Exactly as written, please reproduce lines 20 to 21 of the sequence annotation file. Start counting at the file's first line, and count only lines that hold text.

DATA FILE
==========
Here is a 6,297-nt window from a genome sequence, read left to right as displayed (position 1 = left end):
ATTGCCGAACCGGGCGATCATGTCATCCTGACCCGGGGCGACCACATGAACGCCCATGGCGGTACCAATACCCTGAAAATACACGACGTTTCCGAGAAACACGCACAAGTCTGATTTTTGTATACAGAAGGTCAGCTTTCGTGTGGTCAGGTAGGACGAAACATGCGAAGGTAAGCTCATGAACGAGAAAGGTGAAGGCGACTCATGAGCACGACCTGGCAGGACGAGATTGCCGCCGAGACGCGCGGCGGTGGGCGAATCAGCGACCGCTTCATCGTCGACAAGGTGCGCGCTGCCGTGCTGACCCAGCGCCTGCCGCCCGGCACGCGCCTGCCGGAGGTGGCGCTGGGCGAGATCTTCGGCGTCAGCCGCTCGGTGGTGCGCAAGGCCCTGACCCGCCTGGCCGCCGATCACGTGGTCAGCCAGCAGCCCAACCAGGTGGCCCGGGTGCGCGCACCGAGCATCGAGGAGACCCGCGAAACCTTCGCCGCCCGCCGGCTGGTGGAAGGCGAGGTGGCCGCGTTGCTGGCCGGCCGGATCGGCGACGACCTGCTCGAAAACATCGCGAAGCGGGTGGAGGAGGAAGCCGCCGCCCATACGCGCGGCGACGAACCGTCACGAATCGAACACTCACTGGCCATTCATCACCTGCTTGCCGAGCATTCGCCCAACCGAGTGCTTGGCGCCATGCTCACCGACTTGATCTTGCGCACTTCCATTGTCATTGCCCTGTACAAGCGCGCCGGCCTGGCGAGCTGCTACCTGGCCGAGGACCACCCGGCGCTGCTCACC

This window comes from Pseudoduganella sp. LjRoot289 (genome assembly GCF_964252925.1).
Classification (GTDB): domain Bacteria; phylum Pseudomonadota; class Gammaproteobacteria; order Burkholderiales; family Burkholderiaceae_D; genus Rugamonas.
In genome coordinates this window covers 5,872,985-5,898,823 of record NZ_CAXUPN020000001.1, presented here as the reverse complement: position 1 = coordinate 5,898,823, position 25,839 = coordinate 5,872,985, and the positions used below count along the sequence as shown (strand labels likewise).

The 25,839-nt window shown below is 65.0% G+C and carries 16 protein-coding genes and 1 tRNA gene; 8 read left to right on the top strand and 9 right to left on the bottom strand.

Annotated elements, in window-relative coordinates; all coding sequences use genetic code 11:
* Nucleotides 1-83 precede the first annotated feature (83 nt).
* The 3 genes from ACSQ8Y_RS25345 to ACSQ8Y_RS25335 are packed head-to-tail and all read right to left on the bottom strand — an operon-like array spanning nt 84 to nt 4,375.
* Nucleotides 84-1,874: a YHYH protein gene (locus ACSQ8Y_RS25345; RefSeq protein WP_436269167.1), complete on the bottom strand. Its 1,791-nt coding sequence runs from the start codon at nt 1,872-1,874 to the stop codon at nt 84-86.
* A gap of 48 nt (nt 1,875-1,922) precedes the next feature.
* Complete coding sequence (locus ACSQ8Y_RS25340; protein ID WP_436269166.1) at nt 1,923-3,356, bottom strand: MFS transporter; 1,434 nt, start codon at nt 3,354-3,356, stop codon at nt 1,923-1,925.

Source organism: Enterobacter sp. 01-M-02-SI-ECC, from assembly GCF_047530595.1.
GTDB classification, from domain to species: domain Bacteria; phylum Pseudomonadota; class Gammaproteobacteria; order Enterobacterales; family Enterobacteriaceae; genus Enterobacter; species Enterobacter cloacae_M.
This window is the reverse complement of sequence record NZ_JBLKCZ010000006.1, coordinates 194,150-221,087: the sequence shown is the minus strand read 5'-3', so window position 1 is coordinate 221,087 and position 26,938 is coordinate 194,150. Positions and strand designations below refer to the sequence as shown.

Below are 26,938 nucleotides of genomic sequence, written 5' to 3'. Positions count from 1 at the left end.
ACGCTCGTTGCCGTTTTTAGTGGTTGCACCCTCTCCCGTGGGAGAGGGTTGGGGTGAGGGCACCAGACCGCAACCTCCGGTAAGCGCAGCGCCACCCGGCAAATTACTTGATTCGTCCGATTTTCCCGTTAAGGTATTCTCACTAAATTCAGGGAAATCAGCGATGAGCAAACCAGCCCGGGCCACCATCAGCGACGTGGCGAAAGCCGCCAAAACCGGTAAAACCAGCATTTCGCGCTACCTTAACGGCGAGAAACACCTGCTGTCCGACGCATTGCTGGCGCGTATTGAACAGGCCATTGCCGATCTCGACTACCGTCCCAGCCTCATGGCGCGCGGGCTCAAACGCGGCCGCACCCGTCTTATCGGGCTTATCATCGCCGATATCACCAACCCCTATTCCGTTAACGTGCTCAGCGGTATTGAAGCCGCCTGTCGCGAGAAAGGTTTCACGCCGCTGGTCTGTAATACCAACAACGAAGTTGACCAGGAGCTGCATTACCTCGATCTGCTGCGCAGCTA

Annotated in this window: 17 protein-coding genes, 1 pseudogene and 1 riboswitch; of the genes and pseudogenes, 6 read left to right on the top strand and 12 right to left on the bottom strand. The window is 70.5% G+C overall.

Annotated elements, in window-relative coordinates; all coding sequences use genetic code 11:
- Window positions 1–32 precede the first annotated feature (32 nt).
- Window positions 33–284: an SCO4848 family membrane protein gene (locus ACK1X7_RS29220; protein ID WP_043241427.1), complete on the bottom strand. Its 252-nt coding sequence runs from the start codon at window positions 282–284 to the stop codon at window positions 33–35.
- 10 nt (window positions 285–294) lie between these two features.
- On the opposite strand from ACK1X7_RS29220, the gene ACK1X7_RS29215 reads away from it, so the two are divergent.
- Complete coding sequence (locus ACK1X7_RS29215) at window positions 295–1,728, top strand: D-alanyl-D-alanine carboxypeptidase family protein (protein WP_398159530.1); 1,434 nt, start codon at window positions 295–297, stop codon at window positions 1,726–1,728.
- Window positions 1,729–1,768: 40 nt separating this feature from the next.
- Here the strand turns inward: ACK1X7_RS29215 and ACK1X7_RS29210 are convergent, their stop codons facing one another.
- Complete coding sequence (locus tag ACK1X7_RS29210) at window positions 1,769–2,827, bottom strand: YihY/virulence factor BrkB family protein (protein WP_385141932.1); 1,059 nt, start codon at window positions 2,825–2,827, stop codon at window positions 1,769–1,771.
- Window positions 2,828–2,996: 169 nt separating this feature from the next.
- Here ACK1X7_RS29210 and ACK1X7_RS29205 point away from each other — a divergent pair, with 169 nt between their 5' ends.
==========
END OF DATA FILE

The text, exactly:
- Window positions 1–32 precede the first annotated feature (32 nt).
- Window positions 33–284: an SCO4848 family membrane protein gene (locus ACK1X7_RS29220; protein ID WP_043241427.1), complete on the bottom strand. Its 252-nt coding sequence runs from the start codon at window positions 282–284 to the stop codon at window positions 33–35.